Curling is a winter team sport.
The essence of it lies in the fact that the participants of 2 teams on the ice by the loops are launched granite shells on the side of the target.
Rules of Curling
Each side plays 2 teams of 4 people each. The team consists of a skip (captain, who determines the strategy of the game), the vice-skip, the first, and the other. Each game includes 10 independent periods – “indoors”.
During one end, each team releases 8 stones by the draw. Initially, the rower is released from the starting block and unloads the stone on the ice. The grappler needs the stone to stop at a certain place or the opponents’ stone must be knocked out of the goal area.
The team members can rub the ice in front of the stone using special brushes. It is also possible to rub the ice in front of the opponent’s stone, but under the condition that his stone crosses the teeline. And only one player is allowed to do this.
After playing 16 stones in a valley, the points are counted. The team with the stone closest to the centre wins. They receive 1 point for each stone that is placed closer to the centre than the opponent’s stone.
The winner of the entire game is determined by the sum of the points of all the endings. If the number of points is the same, an extra point is awarded.
You can play not only in the team, but also in mixed doubles – a man plus a woman. Then the match consists of 8 tenders and 5 throwdowns.
Equipment for curling
To play the curling granite stone, which is mined in Scotland is used. The stone has a cylindrical shape and a handle is placed on top of it. A special brush is also used. The grappler, who carries out the throw, wears a slider, which ensures good covering. In order to prevent injuries, athletes wear knee-pads.
History of the curling
Curling emerged in Scotland at the beginning of the XVI century. The earliest orchestra is the Association of Players in the city of Kilsyth, located in the Scottish midlands. She was founded in 1716.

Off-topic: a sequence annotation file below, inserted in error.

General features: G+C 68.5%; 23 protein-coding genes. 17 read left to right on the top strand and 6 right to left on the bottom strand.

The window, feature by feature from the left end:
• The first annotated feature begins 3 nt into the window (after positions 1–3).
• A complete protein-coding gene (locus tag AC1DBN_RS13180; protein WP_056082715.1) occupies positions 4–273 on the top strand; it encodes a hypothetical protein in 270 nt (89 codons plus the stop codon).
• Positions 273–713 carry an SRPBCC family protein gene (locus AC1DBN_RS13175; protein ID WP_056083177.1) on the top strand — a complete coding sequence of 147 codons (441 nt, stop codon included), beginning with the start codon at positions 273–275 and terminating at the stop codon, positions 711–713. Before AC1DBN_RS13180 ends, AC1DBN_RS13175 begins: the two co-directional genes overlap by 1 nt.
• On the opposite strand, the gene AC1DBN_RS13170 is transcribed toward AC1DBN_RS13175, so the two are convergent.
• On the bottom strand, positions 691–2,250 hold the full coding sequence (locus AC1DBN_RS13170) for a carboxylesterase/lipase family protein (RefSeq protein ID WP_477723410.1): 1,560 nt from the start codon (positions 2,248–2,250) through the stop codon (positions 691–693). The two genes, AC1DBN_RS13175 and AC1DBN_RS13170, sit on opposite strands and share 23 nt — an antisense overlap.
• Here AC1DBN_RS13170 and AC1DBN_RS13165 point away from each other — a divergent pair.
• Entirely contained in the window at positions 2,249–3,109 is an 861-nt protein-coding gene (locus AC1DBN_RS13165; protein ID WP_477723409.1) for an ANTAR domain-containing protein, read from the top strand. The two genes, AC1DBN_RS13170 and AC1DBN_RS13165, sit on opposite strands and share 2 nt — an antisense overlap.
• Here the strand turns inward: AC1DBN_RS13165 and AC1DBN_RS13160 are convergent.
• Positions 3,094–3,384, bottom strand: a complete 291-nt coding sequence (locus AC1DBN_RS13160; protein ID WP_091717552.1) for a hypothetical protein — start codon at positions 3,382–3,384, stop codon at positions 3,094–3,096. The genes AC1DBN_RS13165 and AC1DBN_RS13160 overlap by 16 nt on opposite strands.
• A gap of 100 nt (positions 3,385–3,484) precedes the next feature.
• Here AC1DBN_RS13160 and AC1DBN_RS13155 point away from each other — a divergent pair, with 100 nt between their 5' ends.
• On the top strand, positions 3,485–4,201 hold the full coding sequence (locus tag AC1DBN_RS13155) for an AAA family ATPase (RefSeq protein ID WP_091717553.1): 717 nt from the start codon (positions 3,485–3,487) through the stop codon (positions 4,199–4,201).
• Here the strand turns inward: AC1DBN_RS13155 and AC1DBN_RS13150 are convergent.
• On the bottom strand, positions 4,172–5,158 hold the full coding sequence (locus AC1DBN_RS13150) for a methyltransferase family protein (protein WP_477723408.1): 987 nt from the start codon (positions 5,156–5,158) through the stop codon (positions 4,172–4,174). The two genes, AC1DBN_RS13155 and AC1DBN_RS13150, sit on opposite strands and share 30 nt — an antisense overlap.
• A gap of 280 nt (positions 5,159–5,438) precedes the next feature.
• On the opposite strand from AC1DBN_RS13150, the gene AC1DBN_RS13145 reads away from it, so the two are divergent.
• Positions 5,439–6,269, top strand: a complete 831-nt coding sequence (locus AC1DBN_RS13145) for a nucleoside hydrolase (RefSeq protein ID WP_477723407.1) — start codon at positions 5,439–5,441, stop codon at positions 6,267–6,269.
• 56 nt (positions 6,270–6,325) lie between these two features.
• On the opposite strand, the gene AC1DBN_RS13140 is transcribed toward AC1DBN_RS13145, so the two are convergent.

In the first half of the 19th century, the official rules were set up and have remained fairly unchanged since then.
The first World Championships in Men’s World Cup were held in 1959 at Folkerku and Edinburgh. The Women’s World Championship took place in 1979 in Perth, Scotland.
At the 1924 Olympics women’s team took part in the showpiece event of the tournament. In 1998, it was recognized as an Olympic sport. Starting from 2018 the program of the Winter Olympics included competitions in mixed doubles.
- Official Olympic sport
- Important social component to meet new people
- Learn a new sport
- Exercise and physical activity
- Low risk of injury
- Easy to learn
- Controlled environment (indoor winter sport)
A team sport with a strong Canadian association, curling is a sport for life and is open to all regardless of age, gender, or physical condition.
With few exceptions, curling clubs are closed during the summer season. Generally, a curling season begins in late September and ends in April.
Curling is a sport in which two teams of four players compete by trying to place stones as close as possible to the centre of a target marked out on the ice.
Men’s World Championship
In 1959, it was decided that the winner of the Brier would represent Canada internationally. The World Championship, previously known as the “Scotch Cup”, was a five-game series between Canada and Scotland. The 1964 Scotch Cup was played for the first time in Canada at the Stampede Corral in Calgary. In 1968, Air Canada sponsored a new world curling championship called the Silver Broom. In the 1970s, Canada was on the losing end of the World Men’s Curling Championship. Since 1995, the World Curling Championship has been sponsored by Ford Canada and is known as the Ford World Curling Championship when held in Canada.
Canadian Women’s Curling Championship
It was more than fifty years before women had their own national curling championship. The first Canadian Women’s Curling Championship was played in Oshawa, Ontario in 1960, more than 33 years after its men’s counterpart in Toronto.
In 1972, the Macdonald Tobacco Company became the title sponsor of the National Women’s Curling Championship, renaming it the Macdonald Lassies Championship.
World Women’s Curling Championship
The first World Women’s Curling Championship was held in 1979, with Switzerland’s Gaby Casanova winning. In 1980, Marj Mitchell’s foursome from Saskatchewan became the first Canadian team to steal the world championship title.
Canadian Mixed Curling Championship
Another major event in the world of competitive curling is the Canadian Mixed Curling Championship, which began in 1964.
Scotties Tournament of Hearts
In 1982, a new era for women’s curling began with the arrival of Scott Paper Company as the title sponsor of the national championship. Originally called the Scott Tournament of Hearts, it was renamed the Scotties Tournament of Hearts in 2007 to match the company’s name change.
Other national championships
Other Canadian curling events include the Junior (since 1950), Senior Canadian (since 1965), Junior Women’s (1971), Senior Women’s (55+, since 1973), Canadian Masters (60+, since 2000), and the Canadian Wheelchair Curling Championship (since 2004).